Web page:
Plants carry out a process called photosynthesis. They take in carbon dioxide from the air through their leaves and use energy from the sun, to make food. As part of this process the carbon is then stored or “fixed” within the stems, leaves and branches of the plant and oxygen is released into the air. The carbon dioxide is only released again when the plant is burnt or decomposes.
Carbon credits, or Certifiable Tradeable Offsets (CTOs) are recognised reductions or absorption of carbon relative to the normal way of doing things. So, as NSW works to reduce Greenhouse gas emissions and expand the use of Greenhouse sinks such as planted forests, these actions can be registered as credits. The credits should be certified and recognised by a certificate that can be owned by the individual or company that has created the Greenhouse gas saving.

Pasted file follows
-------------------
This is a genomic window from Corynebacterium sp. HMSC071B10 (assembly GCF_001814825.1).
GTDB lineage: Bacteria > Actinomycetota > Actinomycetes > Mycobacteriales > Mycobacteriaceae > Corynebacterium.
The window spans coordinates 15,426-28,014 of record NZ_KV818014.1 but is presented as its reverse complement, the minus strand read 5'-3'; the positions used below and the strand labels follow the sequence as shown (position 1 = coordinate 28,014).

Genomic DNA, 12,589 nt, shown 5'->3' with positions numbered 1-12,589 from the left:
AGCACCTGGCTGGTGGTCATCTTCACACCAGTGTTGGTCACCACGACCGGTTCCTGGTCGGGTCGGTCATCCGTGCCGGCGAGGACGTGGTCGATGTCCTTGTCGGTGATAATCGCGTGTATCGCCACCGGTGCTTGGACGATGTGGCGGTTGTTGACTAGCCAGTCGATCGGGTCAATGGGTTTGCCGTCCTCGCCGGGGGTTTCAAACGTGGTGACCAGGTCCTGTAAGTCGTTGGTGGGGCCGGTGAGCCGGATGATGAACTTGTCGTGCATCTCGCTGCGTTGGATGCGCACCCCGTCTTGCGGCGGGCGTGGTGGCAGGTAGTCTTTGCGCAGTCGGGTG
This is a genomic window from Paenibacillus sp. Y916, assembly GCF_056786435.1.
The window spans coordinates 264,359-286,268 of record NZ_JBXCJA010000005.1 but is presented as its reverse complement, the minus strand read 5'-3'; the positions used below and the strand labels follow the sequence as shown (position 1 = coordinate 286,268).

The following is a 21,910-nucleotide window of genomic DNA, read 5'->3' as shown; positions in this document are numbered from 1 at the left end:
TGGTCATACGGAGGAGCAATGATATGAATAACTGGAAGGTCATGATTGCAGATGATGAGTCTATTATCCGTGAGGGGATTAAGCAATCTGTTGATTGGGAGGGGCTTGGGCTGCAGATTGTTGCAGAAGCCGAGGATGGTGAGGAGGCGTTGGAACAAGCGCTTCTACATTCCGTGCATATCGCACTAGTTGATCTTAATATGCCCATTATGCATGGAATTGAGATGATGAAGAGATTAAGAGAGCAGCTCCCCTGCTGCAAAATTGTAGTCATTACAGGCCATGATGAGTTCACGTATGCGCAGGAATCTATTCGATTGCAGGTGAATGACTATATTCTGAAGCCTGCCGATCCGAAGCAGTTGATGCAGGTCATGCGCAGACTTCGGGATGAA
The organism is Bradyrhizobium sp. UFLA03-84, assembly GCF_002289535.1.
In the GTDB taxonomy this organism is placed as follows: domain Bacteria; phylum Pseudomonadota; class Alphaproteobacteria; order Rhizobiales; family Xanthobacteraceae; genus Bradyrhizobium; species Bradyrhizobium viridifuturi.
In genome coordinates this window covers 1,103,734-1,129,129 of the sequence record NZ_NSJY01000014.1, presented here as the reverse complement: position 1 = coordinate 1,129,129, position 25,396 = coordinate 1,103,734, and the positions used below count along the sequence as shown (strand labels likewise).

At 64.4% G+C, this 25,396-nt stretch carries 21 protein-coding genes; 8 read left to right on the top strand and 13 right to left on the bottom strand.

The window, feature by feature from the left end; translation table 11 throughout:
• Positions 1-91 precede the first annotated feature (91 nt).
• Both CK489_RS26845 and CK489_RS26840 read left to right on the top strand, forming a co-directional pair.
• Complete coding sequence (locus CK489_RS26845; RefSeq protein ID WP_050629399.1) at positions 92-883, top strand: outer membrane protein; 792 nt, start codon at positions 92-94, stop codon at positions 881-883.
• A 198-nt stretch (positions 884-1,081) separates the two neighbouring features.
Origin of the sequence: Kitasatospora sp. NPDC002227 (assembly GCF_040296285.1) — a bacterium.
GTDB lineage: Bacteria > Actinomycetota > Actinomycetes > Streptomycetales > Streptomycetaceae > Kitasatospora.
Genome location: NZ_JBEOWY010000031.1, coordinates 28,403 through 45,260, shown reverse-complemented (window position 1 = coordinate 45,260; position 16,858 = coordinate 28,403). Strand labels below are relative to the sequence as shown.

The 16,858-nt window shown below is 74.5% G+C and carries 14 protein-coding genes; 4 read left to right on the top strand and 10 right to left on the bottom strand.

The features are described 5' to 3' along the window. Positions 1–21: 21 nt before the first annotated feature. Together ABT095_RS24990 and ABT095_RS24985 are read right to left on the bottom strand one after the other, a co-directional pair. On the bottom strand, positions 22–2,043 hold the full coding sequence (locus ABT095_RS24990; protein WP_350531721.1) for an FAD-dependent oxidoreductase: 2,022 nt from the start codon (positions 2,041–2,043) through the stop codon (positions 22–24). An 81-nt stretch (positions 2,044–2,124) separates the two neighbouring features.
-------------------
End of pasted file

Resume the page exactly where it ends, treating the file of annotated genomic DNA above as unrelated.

Over time, companies or individuals who create more certificates than they need can sell the extra certificates to others who need to reduce their Greenhouse gas emissions.
The Role of Planted Forests
New pine and eucalypt plantations in NSW are established on existing cleared land. The larger the area of plantations established and the faster they grow, the more carbon dioxide will be removed from the atmosphere, thus reducing imbalance in the Greenhouse Effect.
The advantages of using timber
Timber and other wood products store the carbon dioxide they absorbed when they were growing trees. The carbon stored in the timber will not be released even when a tree has been harvested and processed into timber products.
Plastics (derived from petrochemicals) and metals such as steel or aluminium actually produce Greenhouse gases during their manufacture. Even the process of extracting some raw materials from the ground such as bauxite for aluminium, results in Greenhouse gas emissions.
Comparison of energy usage in production of building materials (producing one tonne of each)
|Building Material||Kilowatt Hours
|Equivalent usage of ash-free